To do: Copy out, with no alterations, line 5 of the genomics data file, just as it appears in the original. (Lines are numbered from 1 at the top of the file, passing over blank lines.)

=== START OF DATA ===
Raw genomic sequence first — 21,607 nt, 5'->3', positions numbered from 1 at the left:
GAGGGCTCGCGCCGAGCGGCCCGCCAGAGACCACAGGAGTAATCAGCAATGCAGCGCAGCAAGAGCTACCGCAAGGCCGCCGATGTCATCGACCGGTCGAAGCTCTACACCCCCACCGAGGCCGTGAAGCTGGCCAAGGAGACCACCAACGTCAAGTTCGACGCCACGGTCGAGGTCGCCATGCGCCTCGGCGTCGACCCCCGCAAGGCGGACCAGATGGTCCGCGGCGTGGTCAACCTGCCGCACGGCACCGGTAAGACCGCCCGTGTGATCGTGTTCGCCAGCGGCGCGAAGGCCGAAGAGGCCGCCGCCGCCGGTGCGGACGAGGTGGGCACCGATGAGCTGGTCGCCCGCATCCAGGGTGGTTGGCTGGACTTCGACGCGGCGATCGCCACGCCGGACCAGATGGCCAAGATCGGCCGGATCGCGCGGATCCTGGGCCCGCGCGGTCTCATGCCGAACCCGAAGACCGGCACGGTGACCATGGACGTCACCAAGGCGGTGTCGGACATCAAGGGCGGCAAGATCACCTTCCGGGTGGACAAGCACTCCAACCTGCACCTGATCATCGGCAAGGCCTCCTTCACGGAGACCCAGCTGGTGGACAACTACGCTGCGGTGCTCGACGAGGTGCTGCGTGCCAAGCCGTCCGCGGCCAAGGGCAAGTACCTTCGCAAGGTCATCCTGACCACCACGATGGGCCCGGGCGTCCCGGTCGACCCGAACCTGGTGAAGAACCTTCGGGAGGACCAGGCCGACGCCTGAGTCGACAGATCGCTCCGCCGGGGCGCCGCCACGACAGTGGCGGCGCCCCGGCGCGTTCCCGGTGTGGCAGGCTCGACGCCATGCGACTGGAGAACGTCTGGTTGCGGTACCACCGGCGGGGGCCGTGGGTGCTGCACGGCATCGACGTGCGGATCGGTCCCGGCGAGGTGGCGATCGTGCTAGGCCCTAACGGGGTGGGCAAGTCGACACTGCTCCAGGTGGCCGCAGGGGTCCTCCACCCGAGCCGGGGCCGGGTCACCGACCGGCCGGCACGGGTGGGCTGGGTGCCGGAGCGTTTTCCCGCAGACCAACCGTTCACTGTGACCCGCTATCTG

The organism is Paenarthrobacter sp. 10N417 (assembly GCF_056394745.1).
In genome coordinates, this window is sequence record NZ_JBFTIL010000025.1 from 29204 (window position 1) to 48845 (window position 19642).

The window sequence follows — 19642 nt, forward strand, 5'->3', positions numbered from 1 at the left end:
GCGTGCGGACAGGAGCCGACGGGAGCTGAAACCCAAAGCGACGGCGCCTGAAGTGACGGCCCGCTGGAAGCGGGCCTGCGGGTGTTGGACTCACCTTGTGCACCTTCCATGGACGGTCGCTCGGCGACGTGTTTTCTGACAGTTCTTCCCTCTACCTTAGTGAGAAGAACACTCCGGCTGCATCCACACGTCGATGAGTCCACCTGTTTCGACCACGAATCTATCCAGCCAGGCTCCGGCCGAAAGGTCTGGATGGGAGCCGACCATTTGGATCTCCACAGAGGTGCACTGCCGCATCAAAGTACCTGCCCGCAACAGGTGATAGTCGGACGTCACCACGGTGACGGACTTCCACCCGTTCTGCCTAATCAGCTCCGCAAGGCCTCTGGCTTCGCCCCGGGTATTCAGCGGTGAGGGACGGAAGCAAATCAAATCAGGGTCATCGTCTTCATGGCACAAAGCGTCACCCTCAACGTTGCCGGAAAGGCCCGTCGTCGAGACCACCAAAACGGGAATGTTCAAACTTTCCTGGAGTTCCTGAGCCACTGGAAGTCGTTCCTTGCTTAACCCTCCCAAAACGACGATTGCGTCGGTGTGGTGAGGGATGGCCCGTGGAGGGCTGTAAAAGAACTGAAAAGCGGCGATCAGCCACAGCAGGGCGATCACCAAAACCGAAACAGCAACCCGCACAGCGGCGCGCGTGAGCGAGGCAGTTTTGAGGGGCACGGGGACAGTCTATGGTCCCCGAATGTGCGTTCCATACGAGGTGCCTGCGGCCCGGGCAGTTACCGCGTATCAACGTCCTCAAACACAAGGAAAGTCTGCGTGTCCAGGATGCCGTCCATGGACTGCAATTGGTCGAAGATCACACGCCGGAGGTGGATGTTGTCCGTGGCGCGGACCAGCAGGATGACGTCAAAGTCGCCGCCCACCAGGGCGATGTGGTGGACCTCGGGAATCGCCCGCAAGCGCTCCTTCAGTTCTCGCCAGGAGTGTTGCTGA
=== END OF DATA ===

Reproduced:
The window sequence follows — 19642 nt, forward strand, 5'->3', positions numbered from 1 at the left end: